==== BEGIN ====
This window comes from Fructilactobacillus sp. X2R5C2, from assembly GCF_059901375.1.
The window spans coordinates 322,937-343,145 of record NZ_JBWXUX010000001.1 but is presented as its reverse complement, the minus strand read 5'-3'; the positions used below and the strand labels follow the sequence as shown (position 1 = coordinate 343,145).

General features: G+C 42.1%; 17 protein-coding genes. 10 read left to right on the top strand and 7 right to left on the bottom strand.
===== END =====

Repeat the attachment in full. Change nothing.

This window comes from Fructilactobacillus sp. X2R5C2, from assembly GCF_059901375.1.
The window spans coordinates 322,937-343,145 of record NZ_JBWXUX010000001.1 but is presented as its reverse complement, the minus strand read 5'-3'; the positions used below and the strand labels follow the sequence as shown (position 1 = coordinate 343,145).

General features: G+C 42.1%; 17 protein-coding genes. 10 read left to right on the top strand and 7 right to left on the bottom strand.